Arkansas attorney general implements state’s abortion ban; governor hails court’s decision

Arkansas Attorney General Leslie Rutledge on Friday afternoon implemented a 2019 law that bans abortions in Arkansas, except to save the life of the mother in a medical emergency, after the U.S. Supreme Court earlier in the day overturned the landmark 1973 ruling that legalized abortion across the country.

The Republican attorney general, who was flanked by Gov. Asa Hutchinson, certified that the U.S. Supreme Court overturned the 1973 Roe v. Wade ruled in accordance with Act 180 of 2019. This in turn certified Arkansas’s Trigger Abortion law.

“None of us thought today would come in our lifetimes,” Rutledge said to a crowd of media members and politicians. “Roe was wrong on that day and it has been wrong everyday since.”

Hutchinson called the decision a turning point for the nation.

Court returned the issue of abortion to the states,” Hutchinson said. “Since Roe vs Wade was decided, the states that desired to protect unborn life had been prohibited from doing so.”

The GOP-dominated Legislature and Gov. Asa Hutchinson enacted Act 180 in the 2019 regular session. Act 180, sponsored by Sen. Jason Rapert, R-Conway, is called the Arkansas Human Life Protection Act.

The 2019 law bars a person from purposely performing or attempting to perform an abortion except to save the life of a pregnant woman in a medical emergency. The law that was codified doesn’t include an exception for rape and incest.

“As Governor I am gratified by the Court’s decision because the people of Arkansas have declared a public policy of this state is to protect the life of the unborn,” he said.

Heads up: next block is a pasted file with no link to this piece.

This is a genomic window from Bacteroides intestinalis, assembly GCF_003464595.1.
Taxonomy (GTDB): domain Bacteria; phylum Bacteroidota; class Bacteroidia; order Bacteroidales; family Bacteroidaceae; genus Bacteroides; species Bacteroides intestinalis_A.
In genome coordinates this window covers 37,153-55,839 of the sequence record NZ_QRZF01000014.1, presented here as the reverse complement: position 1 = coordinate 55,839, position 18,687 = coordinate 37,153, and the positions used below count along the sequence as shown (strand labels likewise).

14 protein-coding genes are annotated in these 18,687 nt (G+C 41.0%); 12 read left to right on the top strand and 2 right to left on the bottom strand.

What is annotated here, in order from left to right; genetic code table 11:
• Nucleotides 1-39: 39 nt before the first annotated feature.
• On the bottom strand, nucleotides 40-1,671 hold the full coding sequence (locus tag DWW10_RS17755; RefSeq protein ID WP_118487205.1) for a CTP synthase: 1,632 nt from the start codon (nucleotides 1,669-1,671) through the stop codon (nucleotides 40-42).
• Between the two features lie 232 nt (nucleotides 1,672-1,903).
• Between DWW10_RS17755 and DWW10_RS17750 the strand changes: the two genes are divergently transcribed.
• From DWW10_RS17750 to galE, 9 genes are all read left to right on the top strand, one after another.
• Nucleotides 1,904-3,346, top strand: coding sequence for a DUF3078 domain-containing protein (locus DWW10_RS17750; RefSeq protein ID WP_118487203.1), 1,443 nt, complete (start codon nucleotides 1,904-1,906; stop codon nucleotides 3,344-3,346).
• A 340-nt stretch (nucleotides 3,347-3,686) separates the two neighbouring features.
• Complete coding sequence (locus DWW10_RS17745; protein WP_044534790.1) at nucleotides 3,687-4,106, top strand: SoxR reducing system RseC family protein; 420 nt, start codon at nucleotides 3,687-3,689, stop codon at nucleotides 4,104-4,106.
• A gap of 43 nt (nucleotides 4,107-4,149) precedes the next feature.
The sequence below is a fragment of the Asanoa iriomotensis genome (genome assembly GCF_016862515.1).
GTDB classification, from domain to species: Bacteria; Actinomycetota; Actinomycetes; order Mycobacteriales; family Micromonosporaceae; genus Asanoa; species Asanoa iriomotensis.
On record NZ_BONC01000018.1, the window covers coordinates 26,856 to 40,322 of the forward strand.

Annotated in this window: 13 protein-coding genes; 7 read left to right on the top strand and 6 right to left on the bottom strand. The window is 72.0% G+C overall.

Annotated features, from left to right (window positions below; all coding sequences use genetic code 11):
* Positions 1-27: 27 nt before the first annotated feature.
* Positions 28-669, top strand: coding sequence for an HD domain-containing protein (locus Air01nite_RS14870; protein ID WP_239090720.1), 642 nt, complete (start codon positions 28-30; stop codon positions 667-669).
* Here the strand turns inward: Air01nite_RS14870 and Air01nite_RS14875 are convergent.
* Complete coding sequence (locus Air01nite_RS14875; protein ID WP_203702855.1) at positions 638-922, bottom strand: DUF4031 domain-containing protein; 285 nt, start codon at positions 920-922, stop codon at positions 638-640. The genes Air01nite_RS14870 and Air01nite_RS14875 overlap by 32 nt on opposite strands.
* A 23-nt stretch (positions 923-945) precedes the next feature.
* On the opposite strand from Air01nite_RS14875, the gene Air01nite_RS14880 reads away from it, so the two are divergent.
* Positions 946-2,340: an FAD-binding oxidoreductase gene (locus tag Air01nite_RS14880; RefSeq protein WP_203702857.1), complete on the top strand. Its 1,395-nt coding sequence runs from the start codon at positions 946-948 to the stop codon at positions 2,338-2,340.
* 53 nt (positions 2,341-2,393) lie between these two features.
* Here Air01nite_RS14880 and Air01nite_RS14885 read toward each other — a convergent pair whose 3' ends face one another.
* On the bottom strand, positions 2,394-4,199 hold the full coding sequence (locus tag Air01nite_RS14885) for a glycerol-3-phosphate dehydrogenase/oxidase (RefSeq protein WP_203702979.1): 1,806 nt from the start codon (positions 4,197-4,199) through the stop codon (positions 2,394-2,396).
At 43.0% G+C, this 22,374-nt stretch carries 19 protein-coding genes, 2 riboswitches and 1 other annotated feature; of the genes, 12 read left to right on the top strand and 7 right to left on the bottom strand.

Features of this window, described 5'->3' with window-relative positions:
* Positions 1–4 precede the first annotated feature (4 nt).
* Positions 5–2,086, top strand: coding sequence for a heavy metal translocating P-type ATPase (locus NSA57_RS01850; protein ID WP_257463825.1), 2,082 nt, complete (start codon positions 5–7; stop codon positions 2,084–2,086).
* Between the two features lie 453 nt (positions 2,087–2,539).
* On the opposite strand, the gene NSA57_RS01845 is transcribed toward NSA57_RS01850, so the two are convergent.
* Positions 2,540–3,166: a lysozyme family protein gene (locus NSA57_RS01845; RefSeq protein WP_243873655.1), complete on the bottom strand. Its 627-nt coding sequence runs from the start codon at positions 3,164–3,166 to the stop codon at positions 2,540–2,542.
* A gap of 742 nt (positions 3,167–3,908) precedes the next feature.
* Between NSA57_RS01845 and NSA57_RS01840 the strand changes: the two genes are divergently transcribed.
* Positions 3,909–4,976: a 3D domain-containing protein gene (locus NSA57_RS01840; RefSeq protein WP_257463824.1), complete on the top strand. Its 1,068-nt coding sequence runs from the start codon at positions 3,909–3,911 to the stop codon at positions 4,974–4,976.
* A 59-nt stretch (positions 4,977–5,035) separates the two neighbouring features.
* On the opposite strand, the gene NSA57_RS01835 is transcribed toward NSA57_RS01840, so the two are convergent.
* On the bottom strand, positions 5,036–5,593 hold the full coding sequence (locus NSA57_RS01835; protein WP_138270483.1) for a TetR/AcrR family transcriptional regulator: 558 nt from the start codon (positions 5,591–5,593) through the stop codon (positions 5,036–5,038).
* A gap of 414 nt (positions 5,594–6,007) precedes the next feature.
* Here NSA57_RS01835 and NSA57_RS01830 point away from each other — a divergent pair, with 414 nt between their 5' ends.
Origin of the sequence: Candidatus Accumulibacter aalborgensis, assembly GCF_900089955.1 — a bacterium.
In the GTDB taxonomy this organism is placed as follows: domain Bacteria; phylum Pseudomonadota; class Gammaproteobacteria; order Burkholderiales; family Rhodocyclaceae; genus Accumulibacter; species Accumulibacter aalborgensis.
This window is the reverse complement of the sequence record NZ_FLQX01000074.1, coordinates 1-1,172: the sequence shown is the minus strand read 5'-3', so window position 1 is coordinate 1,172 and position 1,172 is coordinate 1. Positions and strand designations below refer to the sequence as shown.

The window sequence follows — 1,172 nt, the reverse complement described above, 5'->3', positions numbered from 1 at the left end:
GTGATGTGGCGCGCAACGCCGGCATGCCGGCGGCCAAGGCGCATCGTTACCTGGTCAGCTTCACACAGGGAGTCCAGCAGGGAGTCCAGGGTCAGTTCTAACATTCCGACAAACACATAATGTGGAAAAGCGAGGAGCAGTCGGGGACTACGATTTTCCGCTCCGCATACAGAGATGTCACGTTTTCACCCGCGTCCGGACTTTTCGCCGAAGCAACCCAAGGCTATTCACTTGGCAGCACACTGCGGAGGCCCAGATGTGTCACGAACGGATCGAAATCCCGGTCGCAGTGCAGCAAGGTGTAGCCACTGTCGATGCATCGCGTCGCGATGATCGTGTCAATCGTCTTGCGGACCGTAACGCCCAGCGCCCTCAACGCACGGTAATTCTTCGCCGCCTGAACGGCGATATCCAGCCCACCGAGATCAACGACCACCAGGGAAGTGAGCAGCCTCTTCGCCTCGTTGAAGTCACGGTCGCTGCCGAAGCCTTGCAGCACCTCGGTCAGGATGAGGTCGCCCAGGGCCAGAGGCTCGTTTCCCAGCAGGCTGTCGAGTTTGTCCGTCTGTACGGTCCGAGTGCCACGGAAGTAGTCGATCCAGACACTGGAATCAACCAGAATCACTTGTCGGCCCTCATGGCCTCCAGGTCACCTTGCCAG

Hutchinson said the law will be enforced by the Department of Health and punishment will be focused on abortion providers not the women who seek it.

“I will be directing the Arkansas Department of Health to enforce the law and to conduct the necessary inspections and certifications to ensure any abortion provider is in compliance with the law and understands and the penalties that are provided wherein,” he said. “Let me also emphasize this doesn’t put at risk access to contraceptives or other issues that are tangentially related.”

The U.S. Supreme Court on Friday ended constitutional protections for abortion in a decision by its conservative majority to overturn Roe v. Wade. Friday’s outcome is expected to lead to abortion bans in roughly half the states, including in Arkansas.

Arkansas already had a “trigger law” that states if Roe and a related court case called Planned Parenthood v. Casey were ever overturned, abortions would become illegal except in instances to save a pregnant person’s life.

Act 180 of 2019 defines abortion as “the act of using, prescribing, administering, procuring or selling of any intrument, medicine, drug or any other substance, device or means with the purpose to terminate the pregnancy of a woman, with knowledge that the termination by any of those means will with reasonable likelihood cause the death of the unborn child.” Under this law, an act is not an abortion if the act is performed with the purposes to save the life or health of the unborn child, remove a dead unborn child caused by spontaneous aborton or to remove an actopic pregnancy.

Performing or attempting to perform an abortion is an unclassified felony with a fine not to exceed $100,000 or imprisonment not to exceed 10 years or both under Act 180.

Act 180 states that it does not authorize the charging or conviction of a woman with any criminal offense in the death of her own unborn child, or prohibit the sale, use, prescription or administration of a contraceptive measure, drug or chemical if the contraceptive measure, drug or chemical is administered before the time when a pregnancy could be determined through convention medical testing and, if the contraceptive measure, drug or chemical is sold, used, prescribed or administered in accordance with manufacturer instructions.

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